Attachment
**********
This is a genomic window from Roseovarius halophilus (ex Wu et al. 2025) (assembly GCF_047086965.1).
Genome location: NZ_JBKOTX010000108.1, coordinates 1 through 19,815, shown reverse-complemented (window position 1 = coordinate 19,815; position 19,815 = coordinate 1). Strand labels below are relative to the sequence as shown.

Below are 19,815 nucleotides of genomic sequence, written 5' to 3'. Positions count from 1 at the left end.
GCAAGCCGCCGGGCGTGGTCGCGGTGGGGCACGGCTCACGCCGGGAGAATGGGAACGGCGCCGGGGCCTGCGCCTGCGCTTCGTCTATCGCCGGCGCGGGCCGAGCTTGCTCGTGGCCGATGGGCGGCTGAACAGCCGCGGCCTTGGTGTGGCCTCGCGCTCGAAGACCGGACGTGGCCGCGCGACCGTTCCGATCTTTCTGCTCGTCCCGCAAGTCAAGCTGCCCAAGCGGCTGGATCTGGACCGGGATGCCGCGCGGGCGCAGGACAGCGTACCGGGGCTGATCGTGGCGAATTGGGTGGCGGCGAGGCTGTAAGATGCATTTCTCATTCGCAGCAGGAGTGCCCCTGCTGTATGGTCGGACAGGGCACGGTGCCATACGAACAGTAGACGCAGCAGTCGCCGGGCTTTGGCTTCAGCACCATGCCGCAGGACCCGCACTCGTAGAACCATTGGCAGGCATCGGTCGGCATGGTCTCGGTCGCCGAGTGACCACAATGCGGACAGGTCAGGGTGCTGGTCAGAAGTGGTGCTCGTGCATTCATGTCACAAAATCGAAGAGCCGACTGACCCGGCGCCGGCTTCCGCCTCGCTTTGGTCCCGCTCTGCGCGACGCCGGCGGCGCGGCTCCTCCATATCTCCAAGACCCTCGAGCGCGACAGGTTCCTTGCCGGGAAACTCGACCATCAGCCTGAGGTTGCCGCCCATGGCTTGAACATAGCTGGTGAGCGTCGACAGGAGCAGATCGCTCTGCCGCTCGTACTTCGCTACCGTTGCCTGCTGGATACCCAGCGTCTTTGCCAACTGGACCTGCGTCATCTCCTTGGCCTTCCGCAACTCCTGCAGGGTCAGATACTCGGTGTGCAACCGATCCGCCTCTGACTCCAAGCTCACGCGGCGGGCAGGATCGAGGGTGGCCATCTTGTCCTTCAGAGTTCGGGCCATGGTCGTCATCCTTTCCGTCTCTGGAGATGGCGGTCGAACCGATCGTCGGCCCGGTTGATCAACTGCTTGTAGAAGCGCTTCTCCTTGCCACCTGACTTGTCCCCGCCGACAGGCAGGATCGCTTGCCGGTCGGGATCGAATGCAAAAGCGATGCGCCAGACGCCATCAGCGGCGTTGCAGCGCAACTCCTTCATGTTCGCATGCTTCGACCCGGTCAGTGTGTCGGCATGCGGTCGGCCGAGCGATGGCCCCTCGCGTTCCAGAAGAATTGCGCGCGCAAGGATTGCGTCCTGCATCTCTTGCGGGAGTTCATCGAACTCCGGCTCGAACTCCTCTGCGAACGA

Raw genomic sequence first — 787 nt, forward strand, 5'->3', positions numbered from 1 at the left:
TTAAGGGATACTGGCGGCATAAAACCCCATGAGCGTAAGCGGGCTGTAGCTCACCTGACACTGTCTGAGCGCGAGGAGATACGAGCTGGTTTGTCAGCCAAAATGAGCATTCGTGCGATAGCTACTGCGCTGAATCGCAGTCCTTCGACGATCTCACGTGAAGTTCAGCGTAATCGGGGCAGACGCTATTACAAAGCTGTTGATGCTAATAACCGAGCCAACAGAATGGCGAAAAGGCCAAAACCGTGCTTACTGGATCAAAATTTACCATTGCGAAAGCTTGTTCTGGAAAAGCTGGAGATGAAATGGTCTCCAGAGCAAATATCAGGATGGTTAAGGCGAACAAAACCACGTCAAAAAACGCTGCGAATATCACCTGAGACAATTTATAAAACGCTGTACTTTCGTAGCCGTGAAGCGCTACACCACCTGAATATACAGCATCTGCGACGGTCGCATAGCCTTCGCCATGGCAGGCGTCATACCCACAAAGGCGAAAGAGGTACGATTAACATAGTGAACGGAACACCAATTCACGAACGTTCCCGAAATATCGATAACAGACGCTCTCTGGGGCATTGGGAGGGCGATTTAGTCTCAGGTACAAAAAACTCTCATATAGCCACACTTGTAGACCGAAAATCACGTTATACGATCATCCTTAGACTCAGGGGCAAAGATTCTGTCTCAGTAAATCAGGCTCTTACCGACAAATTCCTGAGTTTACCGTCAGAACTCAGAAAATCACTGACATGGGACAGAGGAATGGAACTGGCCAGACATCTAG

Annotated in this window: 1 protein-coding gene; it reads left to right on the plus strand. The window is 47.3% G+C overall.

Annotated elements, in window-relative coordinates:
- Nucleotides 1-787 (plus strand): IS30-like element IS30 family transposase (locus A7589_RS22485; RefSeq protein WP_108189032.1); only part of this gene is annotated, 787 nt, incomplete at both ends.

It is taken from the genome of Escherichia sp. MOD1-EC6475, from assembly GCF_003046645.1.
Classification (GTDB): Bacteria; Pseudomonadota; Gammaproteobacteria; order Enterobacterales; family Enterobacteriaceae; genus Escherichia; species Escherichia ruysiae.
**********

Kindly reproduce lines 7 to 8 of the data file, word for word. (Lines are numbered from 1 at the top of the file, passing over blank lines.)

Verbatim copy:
Annotated in this window: 1 protein-coding gene; it reads left to right on the plus strand. The window is 47.3% G+C overall.

Annotated elements, in window-relative coordinates: